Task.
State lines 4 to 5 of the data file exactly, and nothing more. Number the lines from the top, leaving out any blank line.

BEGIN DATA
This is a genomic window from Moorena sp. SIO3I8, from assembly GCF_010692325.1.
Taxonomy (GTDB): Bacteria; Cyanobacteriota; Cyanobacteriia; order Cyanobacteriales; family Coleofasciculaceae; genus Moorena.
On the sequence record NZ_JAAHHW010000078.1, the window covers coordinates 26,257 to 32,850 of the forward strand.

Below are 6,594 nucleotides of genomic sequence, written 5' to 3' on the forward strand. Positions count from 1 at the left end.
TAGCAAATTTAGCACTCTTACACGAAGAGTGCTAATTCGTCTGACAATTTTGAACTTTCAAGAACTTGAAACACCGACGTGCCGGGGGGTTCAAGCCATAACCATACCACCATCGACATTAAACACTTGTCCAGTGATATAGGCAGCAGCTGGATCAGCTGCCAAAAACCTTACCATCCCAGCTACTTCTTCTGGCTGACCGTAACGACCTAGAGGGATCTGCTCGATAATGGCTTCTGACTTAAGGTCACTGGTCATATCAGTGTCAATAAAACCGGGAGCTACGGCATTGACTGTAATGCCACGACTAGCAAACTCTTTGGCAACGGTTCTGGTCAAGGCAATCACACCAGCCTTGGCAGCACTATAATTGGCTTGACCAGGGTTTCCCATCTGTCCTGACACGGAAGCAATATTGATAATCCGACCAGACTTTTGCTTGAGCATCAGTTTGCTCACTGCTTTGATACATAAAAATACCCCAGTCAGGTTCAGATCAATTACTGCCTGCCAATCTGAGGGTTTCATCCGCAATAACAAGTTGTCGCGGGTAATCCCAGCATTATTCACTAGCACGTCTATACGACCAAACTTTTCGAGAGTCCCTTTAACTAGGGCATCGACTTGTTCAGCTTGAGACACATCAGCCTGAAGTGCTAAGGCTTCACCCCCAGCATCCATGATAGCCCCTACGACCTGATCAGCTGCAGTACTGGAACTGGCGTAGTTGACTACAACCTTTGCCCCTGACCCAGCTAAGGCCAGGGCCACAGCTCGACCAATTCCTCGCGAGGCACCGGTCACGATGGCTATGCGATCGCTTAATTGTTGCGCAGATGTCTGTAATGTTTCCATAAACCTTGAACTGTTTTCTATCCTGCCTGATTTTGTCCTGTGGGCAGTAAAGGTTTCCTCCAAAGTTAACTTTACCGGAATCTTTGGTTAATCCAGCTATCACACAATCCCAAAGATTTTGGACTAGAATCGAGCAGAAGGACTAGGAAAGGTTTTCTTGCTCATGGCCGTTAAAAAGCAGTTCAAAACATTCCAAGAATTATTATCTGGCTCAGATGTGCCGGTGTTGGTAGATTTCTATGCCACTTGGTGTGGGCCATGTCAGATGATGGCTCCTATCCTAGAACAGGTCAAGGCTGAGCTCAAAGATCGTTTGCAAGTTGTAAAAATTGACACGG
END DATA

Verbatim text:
Below are 6,594 nucleotides of genomic sequence, written 5' to 3' on the forward strand. Positions count from 1 at the left end.
TAGCAAATTTAGCACTCTTACACGAAGAGTGCTAATTCGTCTGACAATTTTGAACTTTCAAGAACTTGAAACACCGACGTGCCGGGGGGTTCAAGCCATAACCATACCACCATCGACATTAAACACTTGTCCAGTGATATAGGCAGCAGCTGGATCAGCTGCCAAAAACCTTACCATCCCAGCTACTTCTTCTGGCTGACCGTAACGACCTAGAGGGATCTGCTCGATAATGGCTTCTGACTTAAGGTCACTGGTCATATCAGTGTCAATAAAACCGGGAGCTACGGCATTGACTGTAATGCCACGACTAGCAAACTCTTTGGCAACGGTTCTGGTCAAGGCAATCACACCAGCCTTGGCAGCACTATAATTGGCTTGACCAGGGTTTCCCATCTGTCCTGACACGGAAGCAATATTGATAATCCGACCAGACTTTTGCTTGAGCATCAGTTTGCTCACTGCTTTGATACATAAAAATACCCCAGTCAGGTTCAGATCAATTACTGCCTGCCAATCTGAGGGTTTCATCCGCAATAACAAGTTGTCGCGGGTAATCCCAGCATTATTCACTAGCACGTCTATACGACCAAACTTTTCGAGAGTCCCTTTAACTAGGGCATCGACTTGTTCAGCTTGAGACACATCAGCCTGAAGTGCTAAGGCTTCACCCCCAGCATCCATGATAGCCCCTACGACCTGATCAGCTGCAGTACTGGAACTGGCGTAGTTGACTACAACCTTTGCCCCTGACCCAGCTAAGGCCAGGGCCACAGCTCGACCAATTCCTCGCGAGGCACCGGTCACGATGGCTATGCGATCGCTTAATTGTTGCGCAGATGTCTGTAATGTTTCCATAAACCTTGAACTGTTTTCTATCCTGCCTGATTTTGTCCTGTGGGCAGTAAAGGTTTCCTCCAAAGTTAACTTTACCGGAATCTTTGGTTAATCCAGCTATCACACAATCCCAAAGATTTTGGACTAGAATCGAGCAGAAGGACTAGGAAAGGTTTTCTTGCTCATGGCCGTTAAAAAGCAGTTCAAAACATTCCAAGAATTATTATCTGGCTCAGATGTGCCGGTGTTGGTAGATTTCTATGCCACTTGGTGTGGGCCATGTCAGATGATGGCTCCTATCCTAGAACAGGTCAAGGCTGAGCTCAAAGATCGTTTGCAAGTTGTAAAAATTGACACGG